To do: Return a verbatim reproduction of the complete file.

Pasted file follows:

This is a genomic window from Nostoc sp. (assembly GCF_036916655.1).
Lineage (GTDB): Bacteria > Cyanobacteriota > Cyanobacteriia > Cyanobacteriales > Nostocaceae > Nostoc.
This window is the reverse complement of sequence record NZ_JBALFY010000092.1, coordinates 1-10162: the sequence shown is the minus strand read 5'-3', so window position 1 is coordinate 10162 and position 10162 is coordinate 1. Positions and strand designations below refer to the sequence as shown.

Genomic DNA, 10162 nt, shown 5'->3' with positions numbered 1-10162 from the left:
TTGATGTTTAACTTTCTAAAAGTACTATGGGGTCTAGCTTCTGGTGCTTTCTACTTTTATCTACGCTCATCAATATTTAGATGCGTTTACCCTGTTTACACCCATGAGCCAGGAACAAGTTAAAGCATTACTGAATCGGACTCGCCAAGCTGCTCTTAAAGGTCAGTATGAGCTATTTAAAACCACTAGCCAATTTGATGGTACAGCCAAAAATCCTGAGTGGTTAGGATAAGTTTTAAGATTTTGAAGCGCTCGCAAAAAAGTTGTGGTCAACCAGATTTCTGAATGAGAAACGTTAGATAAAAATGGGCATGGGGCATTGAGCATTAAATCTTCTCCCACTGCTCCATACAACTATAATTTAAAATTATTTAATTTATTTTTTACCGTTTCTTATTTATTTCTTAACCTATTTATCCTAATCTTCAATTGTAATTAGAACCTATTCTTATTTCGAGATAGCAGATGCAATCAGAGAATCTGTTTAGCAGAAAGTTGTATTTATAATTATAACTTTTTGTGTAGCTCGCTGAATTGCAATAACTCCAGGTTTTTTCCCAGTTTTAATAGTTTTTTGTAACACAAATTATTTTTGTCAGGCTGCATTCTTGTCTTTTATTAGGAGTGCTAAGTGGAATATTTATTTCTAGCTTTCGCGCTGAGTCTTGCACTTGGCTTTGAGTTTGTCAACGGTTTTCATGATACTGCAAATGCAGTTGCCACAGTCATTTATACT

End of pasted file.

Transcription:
This is a genomic window from Nostoc sp. (assembly GCF_036916655.1).
Lineage (GTDB): Bacteria > Cyanobacteriota > Cyanobacteriia > Cyanobacteriales > Nostocaceae > Nostoc.
This window is the reverse complement of sequence record NZ_JBALFY010000092.1, coordinates 1-10162: the sequence shown is the minus strand read 5'-3', so window position 1 is coordinate 10162 and position 10162 is coordinate 1. Positions and strand designations below refer to the sequence as shown.

Genomic DNA, 10162 nt, shown 5'->3' with positions numbered 1-10162 from the left:
TTGATGTTTAACTTTCTAAAAGTACTATGGGGTCTAGCTTCTGGTGCTTTCTACTTTTATCTACGCTCATCAATATTTAGATGCGTTTACCCTGTTTACACCCATGAGCCAGGAACAAGTTAAAGCATTACTGAATCGGACTCGCCAAGCTGCTCTTAAAGGTCAGTATGAGCTATTTAAAACCACTAGCCAATTTGATGGTACAGCCAAAAATCCTGAGTGGTTAGGATAAGTTTTAAGATTTTGAAGCGCTCGCAAAAAAGTTGTGGTCAACCAGATTTCTGAATGAGAAACGTTAGATAAAAATGGGCATGGGGCATTGAGCATTAAATCTTCTCCCACTGCTCCATACAACTATAATTTAAAATTATTTAATTTATTTTTTACCGTTTCTTATTTATTTCTTAACCTATTTATCCTAATCTTCAATTGTAATTAGAACCTATTCTTATTTCGAGATAGCAGATGCAATCAGAGAATCTGTTTAGCAGAAAGTTGTATTTATAATTATAACTTTTTGTGTAGCTCGCTGAATTGCAATAACTCCAGGTTTTTTCCCAGTTTTAATAGTTTTTTGTAACACAAATTATTTTTGTCAGGCTGCATTCTTGTCTTTTATTAGGAGTGCTAAGTGGAATATTTATTTCTAGCTTTCGCGCTGAGTCTTGCACTTGGCTTTGAGTTTGTCAACGGTTTTCATGATACTGCAAATGCAGTTGCCACAGTCATTTATACT